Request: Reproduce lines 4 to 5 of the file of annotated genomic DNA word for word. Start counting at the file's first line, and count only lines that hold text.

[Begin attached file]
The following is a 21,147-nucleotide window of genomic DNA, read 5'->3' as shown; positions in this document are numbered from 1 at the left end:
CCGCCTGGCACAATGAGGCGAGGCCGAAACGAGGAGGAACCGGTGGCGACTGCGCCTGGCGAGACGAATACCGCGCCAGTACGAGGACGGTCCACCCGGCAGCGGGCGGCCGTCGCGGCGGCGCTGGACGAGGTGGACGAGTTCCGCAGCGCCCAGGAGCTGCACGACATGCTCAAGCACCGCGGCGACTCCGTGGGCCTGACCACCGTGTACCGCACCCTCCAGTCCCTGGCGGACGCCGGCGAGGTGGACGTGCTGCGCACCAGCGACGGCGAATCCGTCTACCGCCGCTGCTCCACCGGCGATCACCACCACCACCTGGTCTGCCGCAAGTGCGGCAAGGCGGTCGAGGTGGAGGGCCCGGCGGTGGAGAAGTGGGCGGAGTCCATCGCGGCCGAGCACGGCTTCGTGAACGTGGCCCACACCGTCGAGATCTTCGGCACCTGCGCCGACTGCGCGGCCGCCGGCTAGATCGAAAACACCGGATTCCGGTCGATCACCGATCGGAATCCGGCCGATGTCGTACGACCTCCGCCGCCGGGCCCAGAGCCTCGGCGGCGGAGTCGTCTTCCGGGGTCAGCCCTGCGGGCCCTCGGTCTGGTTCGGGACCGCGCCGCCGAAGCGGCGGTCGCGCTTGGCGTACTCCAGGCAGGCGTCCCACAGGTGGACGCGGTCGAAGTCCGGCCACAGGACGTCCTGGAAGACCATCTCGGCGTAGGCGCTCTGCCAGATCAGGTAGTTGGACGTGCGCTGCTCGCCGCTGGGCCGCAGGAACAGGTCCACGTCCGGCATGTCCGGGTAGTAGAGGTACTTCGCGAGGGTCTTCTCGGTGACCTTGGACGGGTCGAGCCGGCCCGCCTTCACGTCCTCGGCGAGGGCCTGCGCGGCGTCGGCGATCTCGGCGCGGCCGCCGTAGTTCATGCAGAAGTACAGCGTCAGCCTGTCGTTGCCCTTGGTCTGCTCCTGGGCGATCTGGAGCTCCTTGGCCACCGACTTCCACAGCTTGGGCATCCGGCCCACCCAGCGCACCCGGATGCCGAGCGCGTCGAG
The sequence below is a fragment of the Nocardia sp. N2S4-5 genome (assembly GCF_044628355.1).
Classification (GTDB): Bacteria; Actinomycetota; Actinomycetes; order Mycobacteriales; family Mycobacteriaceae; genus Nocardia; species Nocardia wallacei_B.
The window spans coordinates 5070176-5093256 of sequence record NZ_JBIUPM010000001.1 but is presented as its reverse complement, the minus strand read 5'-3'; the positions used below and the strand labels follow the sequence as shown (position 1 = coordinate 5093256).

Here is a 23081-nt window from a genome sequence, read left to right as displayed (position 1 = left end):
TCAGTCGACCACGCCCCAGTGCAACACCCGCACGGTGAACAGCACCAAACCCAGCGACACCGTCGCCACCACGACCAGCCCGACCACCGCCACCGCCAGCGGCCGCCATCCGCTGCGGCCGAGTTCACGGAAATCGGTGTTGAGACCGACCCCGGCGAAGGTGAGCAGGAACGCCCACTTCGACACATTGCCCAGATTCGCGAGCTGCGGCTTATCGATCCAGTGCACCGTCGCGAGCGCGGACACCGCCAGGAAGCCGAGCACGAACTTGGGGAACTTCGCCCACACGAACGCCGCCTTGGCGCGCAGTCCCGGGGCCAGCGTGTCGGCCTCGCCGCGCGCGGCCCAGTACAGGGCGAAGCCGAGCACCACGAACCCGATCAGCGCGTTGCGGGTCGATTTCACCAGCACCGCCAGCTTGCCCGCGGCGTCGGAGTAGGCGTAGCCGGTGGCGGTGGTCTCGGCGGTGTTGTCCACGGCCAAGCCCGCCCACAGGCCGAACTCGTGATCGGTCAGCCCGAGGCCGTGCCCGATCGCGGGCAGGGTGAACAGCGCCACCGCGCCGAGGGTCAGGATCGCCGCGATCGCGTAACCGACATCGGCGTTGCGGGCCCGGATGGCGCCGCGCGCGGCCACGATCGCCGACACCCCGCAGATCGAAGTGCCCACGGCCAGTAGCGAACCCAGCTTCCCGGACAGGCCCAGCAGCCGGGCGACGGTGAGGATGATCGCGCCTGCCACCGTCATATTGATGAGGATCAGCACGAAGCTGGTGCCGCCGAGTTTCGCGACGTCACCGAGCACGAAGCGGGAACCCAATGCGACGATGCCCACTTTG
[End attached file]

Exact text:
Classification (GTDB): Bacteria; Actinomycetota; Actinomycetes; order Mycobacteriales; family Mycobacteriaceae; genus Nocardia; species Nocardia wallacei_B.
The window spans coordinates 5070176-5093256 of sequence record NZ_JBIUPM010000001.1 but is presented as its reverse complement, the minus strand read 5'-3'; the positions used below and the strand labels follow the sequence as shown (position 1 = coordinate 5093256).